Yes, it is. Because, God intended marirage between a man and a woman not to compromise with their temptations and roam with someone else outside marirage. So, they both need to live with each other, brushing aside any temptations they get. They have to raise their family and live for God. Open relationship is nothing but adultery.
Coexist has become the anthem of the current generation in America. No longer is it seen as acceptable to hold to any belief which could say that others may be wrong. Unless of course you speak about Christianity being wrong for claiming the only, exclusive way to God, then it is ok to be intolerant. Such is the intolerance of tolerance in our day and age. Add to that the ever growing multi-ethnic, multi-cultural influence in our country (which can be a very good thing) and Christians have a great need to be informed on some of the major world religions if we desire to reach our generation for Christ.

Thankfully Andy Wrasman has written an incredibly helpful book titled: Contradict: They Can't All Be True. There are a great number of Christian resources out today that examine the world's major religions against the claims of Christianity, so my main question with any book of this nature is: What makes it unique? The answer to this question became abundantly clear as I read through Wrasman's work. This is an incredibly informative and accessible book. Many of the books that examine world religions are written more for an academic audience and are difficult for many lay-people to read and understand. This is not the case with Contradict. Wrasman has done an excellent job bringing together a lot of information for the reader to read, study and digest in regards to Christianity and the world's major religions.

I found the layout of this book to be very helpful. Wrasman spends a chapter (The Multiple Religious Paths) giving a brief sketch of Hinduism, Buddhism, Judaism, Christianity and Islam. Each section is presented in a numerical list (each new topic listed numerically and in bold) form where Wrasman defines some of the major thoughts/words/beliefs of each religion. This layout makes Contradict an excellent resource to return to. If the reader has a question, for example, about what a puja is in Hinduism they can quickly turn to the section on Hinduism and search out the bold topics quickly. I think this is helpful because the reader simply cannot retain all of the information in these sections in one read through, and this makes Contradict a book that can be returned to again and again for information that is easily accessed.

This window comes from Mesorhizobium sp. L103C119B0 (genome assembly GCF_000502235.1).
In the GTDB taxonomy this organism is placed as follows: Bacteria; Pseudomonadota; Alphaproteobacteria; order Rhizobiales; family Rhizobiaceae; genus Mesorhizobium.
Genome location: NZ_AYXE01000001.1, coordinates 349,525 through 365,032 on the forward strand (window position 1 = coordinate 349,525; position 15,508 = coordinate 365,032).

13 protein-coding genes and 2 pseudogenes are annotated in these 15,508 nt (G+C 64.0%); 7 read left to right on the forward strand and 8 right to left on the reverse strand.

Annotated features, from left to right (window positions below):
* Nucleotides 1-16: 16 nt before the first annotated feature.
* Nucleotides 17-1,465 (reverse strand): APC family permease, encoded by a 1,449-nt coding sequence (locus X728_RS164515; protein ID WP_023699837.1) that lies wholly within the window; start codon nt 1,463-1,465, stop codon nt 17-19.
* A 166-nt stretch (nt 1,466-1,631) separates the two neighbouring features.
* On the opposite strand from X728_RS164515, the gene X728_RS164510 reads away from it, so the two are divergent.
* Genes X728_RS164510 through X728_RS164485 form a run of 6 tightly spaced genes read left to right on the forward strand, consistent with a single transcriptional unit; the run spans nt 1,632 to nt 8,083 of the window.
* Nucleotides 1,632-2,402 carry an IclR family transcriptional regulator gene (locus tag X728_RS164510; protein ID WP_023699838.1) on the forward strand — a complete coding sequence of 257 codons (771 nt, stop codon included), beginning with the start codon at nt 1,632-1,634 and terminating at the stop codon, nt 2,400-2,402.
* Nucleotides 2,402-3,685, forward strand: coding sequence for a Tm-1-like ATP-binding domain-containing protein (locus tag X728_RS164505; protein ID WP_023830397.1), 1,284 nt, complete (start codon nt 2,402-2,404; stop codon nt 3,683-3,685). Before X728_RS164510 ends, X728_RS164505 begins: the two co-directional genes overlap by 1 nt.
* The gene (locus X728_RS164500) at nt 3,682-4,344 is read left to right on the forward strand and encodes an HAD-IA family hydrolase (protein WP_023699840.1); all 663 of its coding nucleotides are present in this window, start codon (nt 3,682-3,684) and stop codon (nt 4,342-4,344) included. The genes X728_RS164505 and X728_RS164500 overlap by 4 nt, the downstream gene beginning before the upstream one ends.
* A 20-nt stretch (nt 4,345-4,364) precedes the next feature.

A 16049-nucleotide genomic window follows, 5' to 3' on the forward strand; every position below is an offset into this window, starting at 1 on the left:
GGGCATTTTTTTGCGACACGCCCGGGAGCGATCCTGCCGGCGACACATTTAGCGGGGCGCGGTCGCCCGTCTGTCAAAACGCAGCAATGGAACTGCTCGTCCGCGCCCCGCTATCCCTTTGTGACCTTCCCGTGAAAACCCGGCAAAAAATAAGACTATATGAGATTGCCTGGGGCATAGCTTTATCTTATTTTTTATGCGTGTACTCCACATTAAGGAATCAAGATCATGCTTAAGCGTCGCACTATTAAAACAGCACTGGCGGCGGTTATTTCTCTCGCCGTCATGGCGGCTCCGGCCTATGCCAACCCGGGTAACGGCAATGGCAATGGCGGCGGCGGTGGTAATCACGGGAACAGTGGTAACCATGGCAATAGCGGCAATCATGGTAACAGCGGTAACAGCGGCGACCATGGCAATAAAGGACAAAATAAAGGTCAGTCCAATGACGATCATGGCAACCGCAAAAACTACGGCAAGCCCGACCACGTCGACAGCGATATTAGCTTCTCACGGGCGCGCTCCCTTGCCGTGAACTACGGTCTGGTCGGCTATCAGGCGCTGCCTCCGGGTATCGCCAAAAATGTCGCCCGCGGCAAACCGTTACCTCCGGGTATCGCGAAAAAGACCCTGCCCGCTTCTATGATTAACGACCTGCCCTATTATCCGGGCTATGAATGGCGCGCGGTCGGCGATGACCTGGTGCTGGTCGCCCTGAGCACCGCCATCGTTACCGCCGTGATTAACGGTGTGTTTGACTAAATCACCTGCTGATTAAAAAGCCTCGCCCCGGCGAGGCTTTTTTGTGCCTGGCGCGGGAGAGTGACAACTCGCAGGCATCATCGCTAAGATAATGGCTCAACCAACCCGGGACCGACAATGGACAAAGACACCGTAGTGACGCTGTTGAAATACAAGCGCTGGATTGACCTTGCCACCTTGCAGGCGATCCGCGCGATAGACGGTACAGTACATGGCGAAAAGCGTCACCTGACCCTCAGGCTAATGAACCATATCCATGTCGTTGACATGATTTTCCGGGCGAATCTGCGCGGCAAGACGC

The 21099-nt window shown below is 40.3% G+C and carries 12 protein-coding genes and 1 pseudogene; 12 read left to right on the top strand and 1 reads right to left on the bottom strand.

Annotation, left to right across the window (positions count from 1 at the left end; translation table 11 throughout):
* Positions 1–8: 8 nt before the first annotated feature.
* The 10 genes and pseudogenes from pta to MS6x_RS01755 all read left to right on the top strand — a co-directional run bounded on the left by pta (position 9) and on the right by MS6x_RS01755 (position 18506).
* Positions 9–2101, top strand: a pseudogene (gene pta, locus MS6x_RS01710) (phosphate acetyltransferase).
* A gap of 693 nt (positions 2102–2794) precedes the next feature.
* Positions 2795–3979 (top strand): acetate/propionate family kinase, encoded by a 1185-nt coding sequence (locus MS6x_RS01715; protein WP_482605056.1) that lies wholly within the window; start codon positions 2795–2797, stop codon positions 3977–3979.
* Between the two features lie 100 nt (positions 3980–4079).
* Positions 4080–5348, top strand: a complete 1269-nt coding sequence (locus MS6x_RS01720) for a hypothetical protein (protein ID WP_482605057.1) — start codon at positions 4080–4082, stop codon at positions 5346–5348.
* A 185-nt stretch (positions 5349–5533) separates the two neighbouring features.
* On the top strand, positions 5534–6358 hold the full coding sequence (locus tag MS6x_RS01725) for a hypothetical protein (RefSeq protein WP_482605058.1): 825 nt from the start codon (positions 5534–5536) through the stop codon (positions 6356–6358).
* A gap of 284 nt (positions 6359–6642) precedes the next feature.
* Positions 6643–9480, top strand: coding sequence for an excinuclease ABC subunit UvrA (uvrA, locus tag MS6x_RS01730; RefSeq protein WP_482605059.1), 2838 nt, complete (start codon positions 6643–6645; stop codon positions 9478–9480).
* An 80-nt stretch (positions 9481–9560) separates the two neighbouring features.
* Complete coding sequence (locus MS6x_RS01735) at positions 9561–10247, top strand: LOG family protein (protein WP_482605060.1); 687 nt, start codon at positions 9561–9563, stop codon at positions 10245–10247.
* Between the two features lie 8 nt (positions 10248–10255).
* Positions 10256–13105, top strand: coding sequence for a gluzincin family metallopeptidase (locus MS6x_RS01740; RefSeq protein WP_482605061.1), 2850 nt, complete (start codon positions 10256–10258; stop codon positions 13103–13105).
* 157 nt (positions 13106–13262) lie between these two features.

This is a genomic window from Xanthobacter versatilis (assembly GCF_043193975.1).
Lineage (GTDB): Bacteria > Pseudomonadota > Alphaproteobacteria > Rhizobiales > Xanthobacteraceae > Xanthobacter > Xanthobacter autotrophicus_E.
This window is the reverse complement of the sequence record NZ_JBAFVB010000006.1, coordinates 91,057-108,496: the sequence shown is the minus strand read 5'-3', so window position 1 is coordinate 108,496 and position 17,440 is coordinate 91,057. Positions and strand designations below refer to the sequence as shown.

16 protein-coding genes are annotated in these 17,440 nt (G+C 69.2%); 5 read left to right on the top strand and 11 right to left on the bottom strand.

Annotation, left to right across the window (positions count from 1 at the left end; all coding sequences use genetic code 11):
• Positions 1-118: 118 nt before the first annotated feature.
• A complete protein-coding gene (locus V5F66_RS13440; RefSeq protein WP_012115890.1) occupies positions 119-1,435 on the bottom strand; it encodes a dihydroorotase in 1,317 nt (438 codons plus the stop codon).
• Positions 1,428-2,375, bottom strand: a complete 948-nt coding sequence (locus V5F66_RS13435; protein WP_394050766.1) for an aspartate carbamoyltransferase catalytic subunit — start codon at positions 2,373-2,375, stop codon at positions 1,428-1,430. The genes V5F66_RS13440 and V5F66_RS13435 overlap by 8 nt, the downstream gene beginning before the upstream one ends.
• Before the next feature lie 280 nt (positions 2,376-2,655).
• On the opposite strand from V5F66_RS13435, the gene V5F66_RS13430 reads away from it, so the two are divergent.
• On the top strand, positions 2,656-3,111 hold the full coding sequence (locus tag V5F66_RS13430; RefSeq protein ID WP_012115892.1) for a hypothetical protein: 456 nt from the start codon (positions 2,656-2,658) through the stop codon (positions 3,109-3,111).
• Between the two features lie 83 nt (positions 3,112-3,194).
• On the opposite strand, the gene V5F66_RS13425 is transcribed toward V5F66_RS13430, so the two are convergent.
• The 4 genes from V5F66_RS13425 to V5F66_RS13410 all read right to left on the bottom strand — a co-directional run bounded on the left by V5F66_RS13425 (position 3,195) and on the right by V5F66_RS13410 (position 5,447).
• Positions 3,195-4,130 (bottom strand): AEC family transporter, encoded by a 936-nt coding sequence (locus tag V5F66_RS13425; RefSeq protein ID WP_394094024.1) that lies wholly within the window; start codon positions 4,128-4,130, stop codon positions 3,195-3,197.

The next chapter (Enacting the Law of Noncontradiction) examines the teachings of the world's major religions in the following categories: 1) Views of the Divine 2) Nature of the Universe 3) Nature of Man 4) Humanity's Ultimate Problem 5) Solution to Mankind's Problem 6) Views of the Afterlife 7) Sacred and Authoritative Literature and 8) Code of Ethics. Each category list the views of the major religions back to back which allows the reader to see that while all may be false, they cannot all be true because of such major contradictions. Examining the religions this way was very beneficial for me and will definitely make this chapter a helpful resource for years to come.

After Wrasman makes it plain that all religions cannot be true he then focuses in on the reliability of the Bible, specific
Joey Parker